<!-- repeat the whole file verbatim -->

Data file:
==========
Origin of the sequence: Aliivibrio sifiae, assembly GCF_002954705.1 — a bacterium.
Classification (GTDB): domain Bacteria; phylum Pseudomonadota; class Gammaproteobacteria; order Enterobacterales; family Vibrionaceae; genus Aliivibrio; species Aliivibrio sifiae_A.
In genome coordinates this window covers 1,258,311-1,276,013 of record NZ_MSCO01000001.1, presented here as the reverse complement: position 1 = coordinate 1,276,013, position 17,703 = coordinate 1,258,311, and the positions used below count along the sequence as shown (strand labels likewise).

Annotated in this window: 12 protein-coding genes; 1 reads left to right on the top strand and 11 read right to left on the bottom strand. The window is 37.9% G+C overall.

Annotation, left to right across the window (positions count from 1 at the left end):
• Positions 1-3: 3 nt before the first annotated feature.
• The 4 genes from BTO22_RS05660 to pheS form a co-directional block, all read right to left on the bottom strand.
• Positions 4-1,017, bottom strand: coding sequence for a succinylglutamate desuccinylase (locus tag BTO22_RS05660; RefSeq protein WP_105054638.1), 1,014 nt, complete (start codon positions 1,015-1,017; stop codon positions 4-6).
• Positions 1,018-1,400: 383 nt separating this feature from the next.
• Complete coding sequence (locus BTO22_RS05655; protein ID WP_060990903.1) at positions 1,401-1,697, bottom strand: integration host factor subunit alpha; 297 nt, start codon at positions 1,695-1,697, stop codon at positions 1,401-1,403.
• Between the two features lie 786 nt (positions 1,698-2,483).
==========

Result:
Origin of the sequence: Aliivibrio sifiae, assembly GCF_002954705.1 — a bacterium.
Classification (GTDB): domain Bacteria; phylum Pseudomonadota; class Gammaproteobacteria; order Enterobacterales; family Vibrionaceae; genus Aliivibrio; species Aliivibrio sifiae_A.
In genome coordinates this window covers 1,258,311-1,276,013 of record NZ_MSCO01000001.1, presented here as the reverse complement: position 1 = coordinate 1,276,013, position 17,703 = coordinate 1,258,311, and the positions used below count along the sequence as shown (strand labels likewise).

Annotated in this window: 12 protein-coding genes; 1 reads left to right on the top strand and 11 read right to left on the bottom strand. The window is 37.9% G+C overall.

Annotation, left to right across the window (positions count from 1 at the left end):
• Positions 1-3: 3 nt before the first annotated feature.
• The 4 genes from BTO22_RS05660 to pheS form a co-directional block, all read right to left on the bottom strand.
• Positions 4-1,017, bottom strand: coding sequence for a succinylglutamate desuccinylase (locus tag BTO22_RS05660; RefSeq protein WP_105054638.1), 1,014 nt, complete (start codon positions 1,015-1,017; stop codon positions 4-6).
• Positions 1,018-1,400: 383 nt separating this feature from the next.
• Complete coding sequence (locus BTO22_RS05655; protein ID WP_060990903.1) at positions 1,401-1,697, bottom strand: integration host factor subunit alpha; 297 nt, start codon at positions 1,695-1,697, stop codon at positions 1,401-1,403.
• Between the two features lie 786 nt (positions 1,698-2,483).